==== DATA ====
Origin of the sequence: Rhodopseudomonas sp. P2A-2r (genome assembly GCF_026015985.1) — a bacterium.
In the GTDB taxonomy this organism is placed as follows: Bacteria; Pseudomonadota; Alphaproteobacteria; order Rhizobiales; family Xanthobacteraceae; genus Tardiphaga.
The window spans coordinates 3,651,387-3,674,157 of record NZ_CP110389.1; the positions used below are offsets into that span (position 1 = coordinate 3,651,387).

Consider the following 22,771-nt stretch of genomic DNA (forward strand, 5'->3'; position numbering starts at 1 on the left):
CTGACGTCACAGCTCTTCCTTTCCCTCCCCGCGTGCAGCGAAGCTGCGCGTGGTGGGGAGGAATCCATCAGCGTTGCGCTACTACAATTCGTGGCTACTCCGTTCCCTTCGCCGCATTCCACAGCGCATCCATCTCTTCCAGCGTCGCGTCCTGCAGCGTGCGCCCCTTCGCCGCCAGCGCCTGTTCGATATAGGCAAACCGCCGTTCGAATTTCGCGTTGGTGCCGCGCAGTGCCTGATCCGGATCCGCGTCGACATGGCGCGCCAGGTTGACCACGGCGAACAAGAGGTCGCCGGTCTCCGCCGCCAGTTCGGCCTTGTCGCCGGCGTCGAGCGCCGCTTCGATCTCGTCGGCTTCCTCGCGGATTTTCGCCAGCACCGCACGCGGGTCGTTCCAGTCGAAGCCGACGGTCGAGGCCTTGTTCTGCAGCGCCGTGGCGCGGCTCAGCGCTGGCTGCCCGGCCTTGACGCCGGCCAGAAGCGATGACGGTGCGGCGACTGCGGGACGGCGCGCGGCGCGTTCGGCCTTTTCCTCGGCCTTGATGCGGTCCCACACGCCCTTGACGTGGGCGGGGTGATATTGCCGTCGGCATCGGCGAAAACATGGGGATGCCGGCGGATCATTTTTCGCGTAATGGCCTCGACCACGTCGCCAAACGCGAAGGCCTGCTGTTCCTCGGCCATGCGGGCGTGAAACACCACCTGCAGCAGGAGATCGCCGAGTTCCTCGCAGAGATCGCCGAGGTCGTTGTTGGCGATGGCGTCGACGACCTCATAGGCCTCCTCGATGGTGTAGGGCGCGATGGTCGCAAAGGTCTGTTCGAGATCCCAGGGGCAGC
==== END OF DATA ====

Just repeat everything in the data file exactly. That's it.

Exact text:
Origin of the sequence: Rhodopseudomonas sp. P2A-2r (genome assembly GCF_026015985.1) — a bacterium.
In the GTDB taxonomy this organism is placed as follows: Bacteria; Pseudomonadota; Alphaproteobacteria; order Rhizobiales; family Xanthobacteraceae; genus Tardiphaga.
The window spans coordinates 3,651,387-3,674,157 of record NZ_CP110389.1; the positions used below are offsets into that span (position 1 = coordinate 3,651,387).

Consider the following 22,771-nt stretch of genomic DNA (forward strand, 5'->3'; position numbering starts at 1 on the left):
CTGACGTCACAGCTCTTCCTTTCCCTCCCCGCGTGCAGCGAAGCTGCGCGTGGTGGGGAGGAATCCATCAGCGTTGCGCTACTACAATTCGTGGCTACTCCGTTCCCTTCGCCGCATTCCACAGCGCATCCATCTCTTCCAGCGTCGCGTCCTGCAGCGTGCGCCCCTTCGCCGCCAGCGCCTGTTCGATATAGGCAAACCGCCGTTCGAATTTCGCGTTGGTGCCGCGCAGTGCCTGATCCGGATCCGCGTCGACATGGCGCGCCAGGTTGACCACGGCGAACAAGAGGTCGCCGGTCTCCGCCGCCAGTTCGGCCTTGTCGCCGGCGTCGAGCGCCGCTTCGATCTCGTCGGCTTCCTCGCGGATTTTCGCCAGCACCGCACGCGGGTCGTTCCAGTCGAAGCCGACGGTCGAGGCCTTGTTCTGCAGCGCCGTGGCGCGGCTCAGCGCTGGCTGCCCGGCCTTGACGCCGGCCAGAAGCGATGACGGTGCGGCGACTGCGGGACGGCGCGCGGCGCGTTCGGCCTTTTCCTCGGCCTTGATGCGGTCCCACACGCCCTTGACGTGGGCGGGGTGATATTGCCGTCGGCATCGGCGAAAACATGGGGATGCCGGCGGATCATTTTTCGCGTAATGGCCTCGACCACGTCGCCAAACGCGAAGGCCTGCTGTTCCTCGGCCATGCGGGCGTGAAACACCACCTGCAGCAGGAGATCGCCGAGTTCCTCGCAGAGATCGCCGAGGTCGTTGTTGGCGATGGCGTCGACGACCTCATAGGCCTCCTCGATGGTGTAGGGCGCGATGGTCGCAAAGGTCTGTTCGAGATCCCAGGGGCAGC